Buffalograss do I choose?
is unrealistic to think that any one grass is perfect
for all locations. That is why we offer several
cultivars of buffalograss to fit your climate and
following is a general geographic guideline for planting
of each one of the three varieties. These are only
guidelines. There are always exceptions. You may
want to use more than one variety in your landscape to
create a contrast in looks. These grasses are
great for lawns, border plantings, street plantings or
as a short ornamental garden. Ask for these
grasses at your local garden center or order online.
We are also contracting with sod farms throughout North
America to better serve those who wish to sod instead of
more information on a
distributor in your area go to the
Buffalograss Grower and Distributor Page.
the University of Nebraska and released for sale in 2000, Legacy® changed the way people look at buffalograss turf. It has a dark blue-green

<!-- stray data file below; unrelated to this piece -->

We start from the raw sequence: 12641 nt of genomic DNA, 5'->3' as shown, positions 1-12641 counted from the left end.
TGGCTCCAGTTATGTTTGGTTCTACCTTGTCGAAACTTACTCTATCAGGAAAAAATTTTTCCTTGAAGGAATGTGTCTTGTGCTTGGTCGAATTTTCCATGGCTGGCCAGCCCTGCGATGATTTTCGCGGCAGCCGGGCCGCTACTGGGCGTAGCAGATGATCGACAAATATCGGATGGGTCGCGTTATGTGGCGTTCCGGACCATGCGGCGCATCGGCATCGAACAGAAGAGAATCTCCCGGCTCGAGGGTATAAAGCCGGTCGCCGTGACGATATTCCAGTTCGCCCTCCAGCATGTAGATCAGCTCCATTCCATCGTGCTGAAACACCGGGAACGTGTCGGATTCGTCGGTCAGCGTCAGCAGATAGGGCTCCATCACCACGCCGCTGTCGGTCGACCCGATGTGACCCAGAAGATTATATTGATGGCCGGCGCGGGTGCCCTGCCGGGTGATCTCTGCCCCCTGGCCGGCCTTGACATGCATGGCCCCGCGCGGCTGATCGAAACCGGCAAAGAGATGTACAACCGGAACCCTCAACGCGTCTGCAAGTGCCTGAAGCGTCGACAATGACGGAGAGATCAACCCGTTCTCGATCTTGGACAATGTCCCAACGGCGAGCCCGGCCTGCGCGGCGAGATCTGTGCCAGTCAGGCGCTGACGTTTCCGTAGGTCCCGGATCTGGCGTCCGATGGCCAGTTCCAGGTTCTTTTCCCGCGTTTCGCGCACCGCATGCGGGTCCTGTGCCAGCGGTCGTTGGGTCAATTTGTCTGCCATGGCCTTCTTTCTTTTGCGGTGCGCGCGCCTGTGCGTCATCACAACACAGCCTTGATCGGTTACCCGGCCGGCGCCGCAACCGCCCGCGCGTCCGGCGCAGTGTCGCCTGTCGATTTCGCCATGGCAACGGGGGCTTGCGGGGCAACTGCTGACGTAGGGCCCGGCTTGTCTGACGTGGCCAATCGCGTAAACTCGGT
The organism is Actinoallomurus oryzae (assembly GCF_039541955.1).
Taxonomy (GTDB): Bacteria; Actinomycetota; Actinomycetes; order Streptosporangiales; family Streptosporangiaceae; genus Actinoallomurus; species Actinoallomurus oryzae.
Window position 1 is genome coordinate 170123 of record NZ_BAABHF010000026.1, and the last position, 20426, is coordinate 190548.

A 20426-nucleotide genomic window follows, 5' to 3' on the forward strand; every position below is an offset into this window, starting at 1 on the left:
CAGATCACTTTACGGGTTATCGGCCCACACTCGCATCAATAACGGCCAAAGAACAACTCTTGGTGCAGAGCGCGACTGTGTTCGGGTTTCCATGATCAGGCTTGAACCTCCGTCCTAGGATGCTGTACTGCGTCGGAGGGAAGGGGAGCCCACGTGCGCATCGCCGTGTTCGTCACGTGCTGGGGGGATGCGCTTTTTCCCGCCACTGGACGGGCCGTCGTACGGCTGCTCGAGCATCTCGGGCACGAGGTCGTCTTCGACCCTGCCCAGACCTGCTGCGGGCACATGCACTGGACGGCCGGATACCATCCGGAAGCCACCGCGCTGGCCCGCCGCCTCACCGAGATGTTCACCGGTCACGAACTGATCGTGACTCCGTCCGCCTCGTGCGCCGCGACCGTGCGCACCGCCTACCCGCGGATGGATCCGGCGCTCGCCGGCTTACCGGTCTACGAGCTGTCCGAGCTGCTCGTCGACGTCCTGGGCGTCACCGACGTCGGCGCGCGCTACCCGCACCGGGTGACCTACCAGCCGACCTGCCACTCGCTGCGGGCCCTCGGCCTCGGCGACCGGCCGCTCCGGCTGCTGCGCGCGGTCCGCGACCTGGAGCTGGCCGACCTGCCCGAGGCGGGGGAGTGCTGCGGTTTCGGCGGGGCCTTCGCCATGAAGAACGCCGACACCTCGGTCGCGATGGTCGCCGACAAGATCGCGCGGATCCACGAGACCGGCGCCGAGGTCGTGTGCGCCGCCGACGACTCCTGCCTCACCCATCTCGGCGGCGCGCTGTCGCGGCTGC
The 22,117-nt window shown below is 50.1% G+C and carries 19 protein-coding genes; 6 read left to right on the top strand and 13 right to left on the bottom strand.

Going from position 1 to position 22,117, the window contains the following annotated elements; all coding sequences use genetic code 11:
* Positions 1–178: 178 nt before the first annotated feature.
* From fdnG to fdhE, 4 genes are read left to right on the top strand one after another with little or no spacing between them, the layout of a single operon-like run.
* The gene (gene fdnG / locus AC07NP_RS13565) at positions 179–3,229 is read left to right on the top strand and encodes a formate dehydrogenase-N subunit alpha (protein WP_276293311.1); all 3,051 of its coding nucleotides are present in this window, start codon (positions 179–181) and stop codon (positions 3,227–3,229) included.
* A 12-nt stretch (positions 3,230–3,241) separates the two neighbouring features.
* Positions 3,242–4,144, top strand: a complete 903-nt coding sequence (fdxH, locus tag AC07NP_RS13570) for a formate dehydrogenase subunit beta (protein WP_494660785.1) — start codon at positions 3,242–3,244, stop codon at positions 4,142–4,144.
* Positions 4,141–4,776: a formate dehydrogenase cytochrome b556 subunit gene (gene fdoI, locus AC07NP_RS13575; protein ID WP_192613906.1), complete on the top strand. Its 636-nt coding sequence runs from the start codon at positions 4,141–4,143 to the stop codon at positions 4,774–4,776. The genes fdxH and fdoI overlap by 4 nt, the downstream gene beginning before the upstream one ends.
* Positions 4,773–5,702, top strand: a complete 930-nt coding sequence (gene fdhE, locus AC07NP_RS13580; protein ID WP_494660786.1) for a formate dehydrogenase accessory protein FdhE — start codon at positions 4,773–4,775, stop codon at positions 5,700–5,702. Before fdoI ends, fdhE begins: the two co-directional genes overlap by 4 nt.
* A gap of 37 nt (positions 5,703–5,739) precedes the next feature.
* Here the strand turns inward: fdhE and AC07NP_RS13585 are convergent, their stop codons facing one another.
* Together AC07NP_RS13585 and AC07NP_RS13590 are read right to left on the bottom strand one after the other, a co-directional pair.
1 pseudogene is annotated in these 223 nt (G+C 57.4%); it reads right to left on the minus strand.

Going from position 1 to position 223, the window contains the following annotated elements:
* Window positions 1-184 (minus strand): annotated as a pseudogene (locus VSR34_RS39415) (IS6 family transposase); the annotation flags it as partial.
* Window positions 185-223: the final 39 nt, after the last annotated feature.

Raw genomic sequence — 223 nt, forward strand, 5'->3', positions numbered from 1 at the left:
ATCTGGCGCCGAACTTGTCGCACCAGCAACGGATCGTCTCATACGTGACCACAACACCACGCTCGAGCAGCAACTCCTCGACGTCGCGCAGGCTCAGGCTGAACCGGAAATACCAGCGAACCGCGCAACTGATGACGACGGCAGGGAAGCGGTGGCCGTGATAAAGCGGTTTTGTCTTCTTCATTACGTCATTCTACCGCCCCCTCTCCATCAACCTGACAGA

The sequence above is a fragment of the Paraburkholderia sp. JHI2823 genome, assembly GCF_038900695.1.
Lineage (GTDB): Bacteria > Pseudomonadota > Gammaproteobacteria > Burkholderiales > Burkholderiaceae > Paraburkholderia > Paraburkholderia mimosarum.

color and only grows 3 to 5 inches high. Its dense canopy of fine leaf
blades creates a very soft carpet which is perfect for lawn activities.
Legacy also shows better shade tolerance than previous varieties. Legacy
will grow in shade, but it is not as aggressive and will not spread as well
as in full sun. It is cold hardy to Zone 2. Please refer to the
Hardiness Zone Map if you are not familiar with which zone you live in.
of California released this remarkable grass in 2003. UC Verde™
produces a dense turf of soft, bright-green, very fine leaf blades. It is
excellent for the adverse conditions found in the lower valley of the desert
southwest and California. UC Verde will grow to a maximum height of 4 to
8 inches in most locations. UC Verde is available only as accelerated growth
is the latest release from the University of Nebraska. It outperforms all
other varieties of buffalograss in the southern and southeastern United
States. It has exceptional disease and insect resistance. Prestige also
has fine soft blades with a stunning green color and grows to a height of 4
to 6 inches.
Revised March 1, 2010